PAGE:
Field Operations are Still Key in the Land of Big Data

National Politics Organizing

maxresdefaultNew Orleans     Sitting around a barbeque grill in Missoula, Montana recently,  I found myself in a mini-debate with a former political science professor at the University there who taught Jim Messina, a former Obama campaign manager and master political consultant. My friend’s position echoed Messina’s own post-election spin about bad political polling, arguing that “Cameron was the only one who wasn’t surprised at the election results.” I took the position, based on discussions with ACORN United Kingdom organizers throughout the country who were in the streets organizing in the communities of Bristol, London, Newcastle, Edinburgh, and Birmingham that the extent of conservative Prime Minister David Cameron’s victory might have been a surprise, but from listening to our organizers on the ground, the fact that he won over the Labour Party candidate was predictable.

My friend’s point was that the campaign mechanics had gone past “big data” allowing micro-targeting to the level that in his words the Conservatives “could count the individual votes.” My point, held with equal stubbornness undoubtedly, was that field work still mattered the most and that no one trusted polling anymore anyway. Outside of the range of the barbeque’s heat the debate is really one where there is little difference in the distinction. I would agree that the tech side of political campaigning is now off-the-chain as it has advanced over the last decade, and my friend would probably agree that the field programs have as well. Our real argument might have been how in the world could we reconcile Jim Messina, long known and admired by both of us, working for David Cameron?!?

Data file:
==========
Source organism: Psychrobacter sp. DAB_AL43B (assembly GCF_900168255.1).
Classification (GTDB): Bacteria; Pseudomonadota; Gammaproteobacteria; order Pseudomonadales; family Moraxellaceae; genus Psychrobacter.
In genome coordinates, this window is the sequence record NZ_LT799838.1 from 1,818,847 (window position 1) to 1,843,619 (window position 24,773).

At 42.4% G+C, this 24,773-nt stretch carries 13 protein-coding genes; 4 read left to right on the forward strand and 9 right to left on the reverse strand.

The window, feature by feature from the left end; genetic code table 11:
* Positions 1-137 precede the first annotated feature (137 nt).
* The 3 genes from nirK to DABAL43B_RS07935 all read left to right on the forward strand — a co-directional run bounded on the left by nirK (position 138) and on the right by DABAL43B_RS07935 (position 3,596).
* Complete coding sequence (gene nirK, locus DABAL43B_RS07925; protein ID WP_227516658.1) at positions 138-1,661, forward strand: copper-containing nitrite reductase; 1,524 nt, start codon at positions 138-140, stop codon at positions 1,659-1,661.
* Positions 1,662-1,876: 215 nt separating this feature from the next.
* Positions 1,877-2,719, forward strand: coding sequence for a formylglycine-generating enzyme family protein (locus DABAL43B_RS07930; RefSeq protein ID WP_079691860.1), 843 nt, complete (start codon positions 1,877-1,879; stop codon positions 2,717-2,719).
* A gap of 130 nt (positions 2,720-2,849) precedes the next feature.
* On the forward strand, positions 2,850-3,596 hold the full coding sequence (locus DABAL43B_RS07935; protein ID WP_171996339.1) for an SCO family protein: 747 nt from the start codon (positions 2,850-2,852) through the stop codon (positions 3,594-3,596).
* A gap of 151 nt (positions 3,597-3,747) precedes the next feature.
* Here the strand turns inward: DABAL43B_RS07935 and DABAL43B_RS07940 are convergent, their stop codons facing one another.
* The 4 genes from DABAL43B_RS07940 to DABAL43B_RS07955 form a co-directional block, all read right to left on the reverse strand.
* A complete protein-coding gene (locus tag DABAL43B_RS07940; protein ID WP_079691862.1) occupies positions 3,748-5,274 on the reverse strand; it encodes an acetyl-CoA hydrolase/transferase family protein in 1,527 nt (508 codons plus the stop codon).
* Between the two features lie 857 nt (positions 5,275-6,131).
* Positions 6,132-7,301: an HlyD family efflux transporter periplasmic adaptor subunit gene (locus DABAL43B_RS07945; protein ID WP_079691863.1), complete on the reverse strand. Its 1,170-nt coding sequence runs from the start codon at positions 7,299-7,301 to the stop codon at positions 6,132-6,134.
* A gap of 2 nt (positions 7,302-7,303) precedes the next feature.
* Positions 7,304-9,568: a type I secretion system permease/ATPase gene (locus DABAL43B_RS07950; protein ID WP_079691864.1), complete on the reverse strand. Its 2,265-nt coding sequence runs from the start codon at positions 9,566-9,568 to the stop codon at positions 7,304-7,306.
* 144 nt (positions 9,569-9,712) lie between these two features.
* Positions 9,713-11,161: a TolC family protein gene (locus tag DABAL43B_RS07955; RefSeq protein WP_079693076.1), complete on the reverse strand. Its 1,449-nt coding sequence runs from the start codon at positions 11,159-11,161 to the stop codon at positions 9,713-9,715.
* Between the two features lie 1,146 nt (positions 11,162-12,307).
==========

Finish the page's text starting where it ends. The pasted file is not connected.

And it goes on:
Reading reports of the early work in Iowa, the field is still the trigger there. Hillary Clinton’s campaign has 47 paid organizers already on the ground and is recruiting up to 7000 volunteers to work the caucuses more than a year away. Senator Bernie Sanders’ effort isn’t slouching on the field front either,  claiming 33 paid staff and 10 field offices. Those are small organizing armies!

Many of the organizers in both campaigns are veterans of the Obama campaigns. It is worth noting that the campaign manager for the Clinton machine is Robby Mook, who, according to the New York Times “rose through the ranks of field organizing, which has revolutionized modern campaigns.” Wish I had that quote with me in Montana!

Part of the new volunteer field methodology Mook drew from “organizing techniques of labor groups like the United Farm Workers,” according to the Times. Much of this seems to focus on the work of volunteers, using them to recruit other volunteers, and now in the Clinton campaign promoting some of the volunteers as “engagement directors” who develop the “internal organization” or “’captains’ who oversee specific tasks like canvassing.” Of course all of this is coupled with digital technology, both counting and targeting. And, of course none of this really sounds all that novel or unique, and most of it sounds like the reporter was being spun by the campaign. Other reports have already quoted Marshall Ganz, a UFW veteran, essentially prospecting for work, and we’ll be reading about “relational” organizing soon I’ll bet as well.

All of which is important for sure, but the classroom and the computer are still no substitute for hitting the doors and doing the work on the ground. Heck, the candidates – and the issues — even turn out to be important still in campaigns, which is worth remembering, too.